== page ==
(About this point, it was the procrastination cocktail kicked in: an impulse to mix up a batch of cookies could not be ignored, and was quickly followed by a Jack Herer induced monologue about the creative process, which took me away from writing until both the cookies and I were sufficiently baked. Btw, the cookies were underdone, but I was left feeling the focus and creativity to return to getting my writing groove on.)

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three messages: did the dam just burst?

Its likely very evident I’ve been on another hiatus from writing since my last entry (I haven’t published since late November). I had hoped to end this hiatus with the arrival of the New Year, however the past two weeks have seen me struggle to write anything of a personal nature in what typically is has been my favorite time of the year to write.

The signs of breakthrough starting to coming arrived this week, when I actually opened an editor and started capturing words. However (you knew this was coming), that same editor then remained untouched for three days until I returned to the blog after spending the weekend relaxing and doing some ‘seeding’ for my now self identified and defined creative process, and engaging in some self care.

It’s often said the best ideas and processes are designed by the people who are going to be using them, and I finally seem to have accepted that this is a concept I need to apply in my own life, instead of just with the organizations I serve. (Wait, what? It, is this a fourth important message finally acknowledged as received?)

seem familiar to you? did to me as well, three days after I started it.
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truth and meaning found (found) in writing

It’s been a while since I did one of these ‘defining’ posts (I’ve decided that’s what I’ll call them.) This one has a twist, and perhaps if you’ve really been paying attention to the blog, you’ll see why.


In just the past couple weeks I’ve started to feel as though my life had returned to the level of busyness that I had existed in pre-pandemic. While the busyness of the variety of my commitments doesn’t yet look the same as they did pre-pandemic, the stress associated with those demands had bullied itself back into my life just as strongly as before, however the signs that had accompanied it’s arrival this time were different, more muted, blending into the background. It had been sneaking up on me: the Boil v1.04.

The good news was that the lessons of the pandemic’s arrival have held and I realized that I was succumbing to the Boil again (whatever version it is now). I’m sure it’s a Jack Herer inspired thought but: thank fuck the designers, creators and writers of this new version of the Matrix weren’t on their A game before releasing it, or I might have been lost to it, again. (And yes, I’m looking very much forward to revisiting.)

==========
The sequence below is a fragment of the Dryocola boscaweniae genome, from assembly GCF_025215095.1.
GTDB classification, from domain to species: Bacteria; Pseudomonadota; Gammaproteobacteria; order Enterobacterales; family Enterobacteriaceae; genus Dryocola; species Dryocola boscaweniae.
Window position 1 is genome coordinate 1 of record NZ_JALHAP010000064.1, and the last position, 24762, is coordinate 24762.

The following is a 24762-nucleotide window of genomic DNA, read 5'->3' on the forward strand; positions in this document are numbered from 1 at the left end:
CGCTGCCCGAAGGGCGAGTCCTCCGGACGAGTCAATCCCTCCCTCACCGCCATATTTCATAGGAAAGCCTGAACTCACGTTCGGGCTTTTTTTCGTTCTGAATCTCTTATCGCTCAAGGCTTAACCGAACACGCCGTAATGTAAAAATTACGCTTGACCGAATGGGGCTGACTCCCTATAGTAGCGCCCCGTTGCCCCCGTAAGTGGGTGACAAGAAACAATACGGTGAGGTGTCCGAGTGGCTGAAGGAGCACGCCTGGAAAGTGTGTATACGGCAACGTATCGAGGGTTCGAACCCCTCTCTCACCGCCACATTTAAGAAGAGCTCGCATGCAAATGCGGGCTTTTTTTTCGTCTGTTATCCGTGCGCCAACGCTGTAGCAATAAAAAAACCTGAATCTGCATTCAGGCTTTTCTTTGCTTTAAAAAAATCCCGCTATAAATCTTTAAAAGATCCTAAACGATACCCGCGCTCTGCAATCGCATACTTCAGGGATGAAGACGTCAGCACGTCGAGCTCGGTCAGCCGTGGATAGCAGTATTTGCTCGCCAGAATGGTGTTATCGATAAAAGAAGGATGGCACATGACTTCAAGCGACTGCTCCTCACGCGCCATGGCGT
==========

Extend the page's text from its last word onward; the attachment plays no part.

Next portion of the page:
The inspiration to write this post started to shape itself in the past few days. My first writing course since high school is now complete and while the course experience wasn’t really what I hoped for (a how to become a better writer in eight short weeks), it did allow me to define just what type of a writer I am, but perhaps also provided a life changing lesson.

With thanks and appreciation to the course’s instructor, I now believe I have a label to apply to my style: Creative Non-Fiction Writer. For whatever reason I don’t feel ready to pigeon hole myself to just the one classification as a writer, but my leanings toward fiction might only lean so far as semi-fiction, as I cannot seem to call upon the muse to create ideas from a blank slate (I think that slate disappeared when the crayon was put into my right hand instead of my left in kindergarten) without a lot of creative focus, which I can rarely summon.

My creative writing course stayed true to it’s description, focusing on story telling, something that had been well outside of my comfort zone until I realized it was okay to call upon real life experiences in order to generate copy and satisfy the objectives of the course (in this case two 1000 word assignments and peer reviews). I now realize that it’s impossible to write anything that is without influence, and that has helped me find some peace in what I once considered a creative inadequacy I held. (Think how much better your life would be if you were able to accept this reality when the crayon was put in your hand versus waiting to middle age to figure out?) As far as my story writing ability goes, well, based on feedback, I might be able to stretch my range into semi-fiction, so I may not discard the premise I explored during the course, and instead explore it and the style further as a writing canvas to be pulled out when and if the spirit, the muse, revisits it, but it isn’t what comes naturally to me.

Truth unlocked: It doesn’t come naturally to me.